On not judging

Prayer dogIn the gospel according to Matthew, chapter 7, verse 1, Jesus tells his disciples not to judge others. In the King James version the text reads, “Judge not, that ye be not judged.”

This same advice comes from the Buddhist tradition. Charlotte Joko Beck wrote this in her book Every Day Zen: “When that development is complete (which means that there is nothing on the face of the earth that we judge), that is the enlightened and compassionate state.” (Emphasis added).

The development she is referring to is the ability to step beyond the influence of our own thoughts and observe reality as it is without giving in to the impulse to change what we see. Ms. Beck is not advocating religious dogma, and I don’t think the teaching in Matthew was either. She is simply providing guidance on how to experience reality.

Most of us, I expect, judge everything, even the line at the fast food counter: “I shouldn’t have to wait this long!”

At the moment Rachel Dolezal is in the news for claiming that she is black. She is being judged by lots of people. Those who treat black people differently than they treat white people could simply add her to the list of people they disrespect. Instead, they judge her.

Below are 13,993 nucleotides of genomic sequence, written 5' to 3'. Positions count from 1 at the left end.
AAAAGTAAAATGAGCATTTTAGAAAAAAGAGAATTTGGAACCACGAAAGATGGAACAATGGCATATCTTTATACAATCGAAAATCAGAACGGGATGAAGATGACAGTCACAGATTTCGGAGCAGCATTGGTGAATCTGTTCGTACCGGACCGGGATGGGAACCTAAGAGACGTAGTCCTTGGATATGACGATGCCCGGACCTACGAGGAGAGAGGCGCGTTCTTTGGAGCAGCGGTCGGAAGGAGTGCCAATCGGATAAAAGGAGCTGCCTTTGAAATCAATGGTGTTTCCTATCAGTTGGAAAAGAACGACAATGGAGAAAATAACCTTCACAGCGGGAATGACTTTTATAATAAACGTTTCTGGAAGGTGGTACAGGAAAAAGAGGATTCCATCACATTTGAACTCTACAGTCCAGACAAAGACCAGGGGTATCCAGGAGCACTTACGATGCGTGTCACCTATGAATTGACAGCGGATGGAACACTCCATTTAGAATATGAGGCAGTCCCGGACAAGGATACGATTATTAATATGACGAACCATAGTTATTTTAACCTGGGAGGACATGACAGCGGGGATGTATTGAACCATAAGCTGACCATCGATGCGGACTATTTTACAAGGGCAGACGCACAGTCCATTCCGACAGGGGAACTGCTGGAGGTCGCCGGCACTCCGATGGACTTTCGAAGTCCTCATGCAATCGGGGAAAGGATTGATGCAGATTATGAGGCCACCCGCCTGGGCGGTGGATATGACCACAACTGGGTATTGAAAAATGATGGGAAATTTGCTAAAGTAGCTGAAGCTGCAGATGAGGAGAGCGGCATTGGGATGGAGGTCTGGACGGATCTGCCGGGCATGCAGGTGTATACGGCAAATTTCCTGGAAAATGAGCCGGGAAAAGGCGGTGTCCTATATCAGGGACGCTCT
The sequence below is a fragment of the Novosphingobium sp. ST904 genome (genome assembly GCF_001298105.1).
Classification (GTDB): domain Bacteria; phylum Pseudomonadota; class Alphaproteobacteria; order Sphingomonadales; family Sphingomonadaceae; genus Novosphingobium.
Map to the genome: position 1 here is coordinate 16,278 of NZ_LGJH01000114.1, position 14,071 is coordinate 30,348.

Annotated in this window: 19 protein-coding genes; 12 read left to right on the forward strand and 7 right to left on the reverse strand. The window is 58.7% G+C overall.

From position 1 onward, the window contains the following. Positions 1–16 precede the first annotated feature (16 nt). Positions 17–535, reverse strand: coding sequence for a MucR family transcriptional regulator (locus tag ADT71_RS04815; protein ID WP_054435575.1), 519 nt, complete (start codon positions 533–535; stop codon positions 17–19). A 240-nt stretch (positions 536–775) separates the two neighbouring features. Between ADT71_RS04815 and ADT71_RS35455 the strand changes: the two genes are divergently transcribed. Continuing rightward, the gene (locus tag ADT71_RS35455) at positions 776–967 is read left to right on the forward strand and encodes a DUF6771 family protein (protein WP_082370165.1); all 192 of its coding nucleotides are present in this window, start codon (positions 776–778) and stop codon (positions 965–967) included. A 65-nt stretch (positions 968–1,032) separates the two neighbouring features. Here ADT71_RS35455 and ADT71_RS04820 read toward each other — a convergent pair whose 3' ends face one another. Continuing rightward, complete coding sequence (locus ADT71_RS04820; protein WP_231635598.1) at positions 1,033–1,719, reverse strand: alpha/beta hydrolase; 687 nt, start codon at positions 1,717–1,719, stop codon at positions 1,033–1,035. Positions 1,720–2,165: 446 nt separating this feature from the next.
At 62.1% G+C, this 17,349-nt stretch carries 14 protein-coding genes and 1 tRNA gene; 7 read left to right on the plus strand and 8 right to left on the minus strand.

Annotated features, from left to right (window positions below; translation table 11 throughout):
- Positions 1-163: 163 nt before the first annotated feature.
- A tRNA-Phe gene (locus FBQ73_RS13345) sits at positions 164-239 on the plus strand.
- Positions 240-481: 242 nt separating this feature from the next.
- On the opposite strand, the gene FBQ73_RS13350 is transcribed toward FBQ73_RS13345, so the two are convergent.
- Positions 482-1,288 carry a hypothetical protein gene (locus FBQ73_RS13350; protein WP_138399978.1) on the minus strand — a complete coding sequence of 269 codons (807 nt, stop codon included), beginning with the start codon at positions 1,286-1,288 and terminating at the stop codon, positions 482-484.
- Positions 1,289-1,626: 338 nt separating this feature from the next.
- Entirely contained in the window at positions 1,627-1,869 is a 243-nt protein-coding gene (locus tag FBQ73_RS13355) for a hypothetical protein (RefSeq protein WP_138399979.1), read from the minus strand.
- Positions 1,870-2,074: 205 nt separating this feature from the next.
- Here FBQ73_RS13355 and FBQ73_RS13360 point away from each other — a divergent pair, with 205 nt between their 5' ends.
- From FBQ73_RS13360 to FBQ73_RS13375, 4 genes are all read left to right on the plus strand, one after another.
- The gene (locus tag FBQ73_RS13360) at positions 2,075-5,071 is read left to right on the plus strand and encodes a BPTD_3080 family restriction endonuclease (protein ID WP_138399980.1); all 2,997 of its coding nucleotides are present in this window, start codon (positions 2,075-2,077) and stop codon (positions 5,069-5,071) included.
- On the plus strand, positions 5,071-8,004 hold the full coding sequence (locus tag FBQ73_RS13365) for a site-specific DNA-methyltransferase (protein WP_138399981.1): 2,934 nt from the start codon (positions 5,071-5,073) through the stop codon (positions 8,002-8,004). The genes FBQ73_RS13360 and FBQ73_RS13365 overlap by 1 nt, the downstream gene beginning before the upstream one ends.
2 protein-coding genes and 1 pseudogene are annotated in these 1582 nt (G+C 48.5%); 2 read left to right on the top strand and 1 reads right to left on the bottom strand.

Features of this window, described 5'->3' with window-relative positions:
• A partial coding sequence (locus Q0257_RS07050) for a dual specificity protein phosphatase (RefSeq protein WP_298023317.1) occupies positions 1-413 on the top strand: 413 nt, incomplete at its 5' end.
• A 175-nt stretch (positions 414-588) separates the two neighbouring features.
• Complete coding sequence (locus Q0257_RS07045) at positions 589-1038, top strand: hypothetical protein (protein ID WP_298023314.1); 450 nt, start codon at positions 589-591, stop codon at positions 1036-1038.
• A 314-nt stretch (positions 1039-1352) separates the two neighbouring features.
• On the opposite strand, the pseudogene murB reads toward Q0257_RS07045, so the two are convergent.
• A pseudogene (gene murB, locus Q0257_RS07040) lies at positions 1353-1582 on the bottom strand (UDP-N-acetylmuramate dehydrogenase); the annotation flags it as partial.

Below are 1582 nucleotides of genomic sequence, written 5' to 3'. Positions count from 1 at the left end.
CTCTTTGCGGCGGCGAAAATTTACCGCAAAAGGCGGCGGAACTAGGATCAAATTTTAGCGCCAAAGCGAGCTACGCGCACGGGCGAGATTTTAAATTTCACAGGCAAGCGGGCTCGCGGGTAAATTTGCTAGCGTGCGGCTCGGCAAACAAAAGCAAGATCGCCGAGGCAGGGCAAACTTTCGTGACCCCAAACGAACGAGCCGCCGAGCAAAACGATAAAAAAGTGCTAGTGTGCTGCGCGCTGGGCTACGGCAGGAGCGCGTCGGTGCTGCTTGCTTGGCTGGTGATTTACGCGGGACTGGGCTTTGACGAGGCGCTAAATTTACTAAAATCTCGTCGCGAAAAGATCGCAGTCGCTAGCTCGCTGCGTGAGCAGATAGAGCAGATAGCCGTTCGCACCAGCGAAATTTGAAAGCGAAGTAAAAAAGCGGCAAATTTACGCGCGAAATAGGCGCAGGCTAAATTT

I don’t think people are defined by their appearance, or who their parents are, so she can make any claim she likes, as far as I am concerned.

Jesus is quoted as saying that our treatment of others will bounce back on us, be it good treatment or bad treatment. Criticizing Rachel Dolezal puts a burden on the critic. That is what Zen practice teaches us, to recognize the burdens anger and resentment create for us. Judgment is usually allied with both of those emotions, perhaps with some fear added in.

Joseph Campbell provided us with extraordinary guidance on how rejecting what we see infuses us with pain. He said, “A demon or devil is a power in you to which you have not given expression, an unrecognized or suppressed god. Anyone who is unable to understand a god sees it as a devil.” This advice comes from A Joseph Campbell Companion, edited by Diane K. Osbon.

Populating our personal world with devils leads to more and more judgments as we become increasingly wary and defensive. It is quite the vicious circle.

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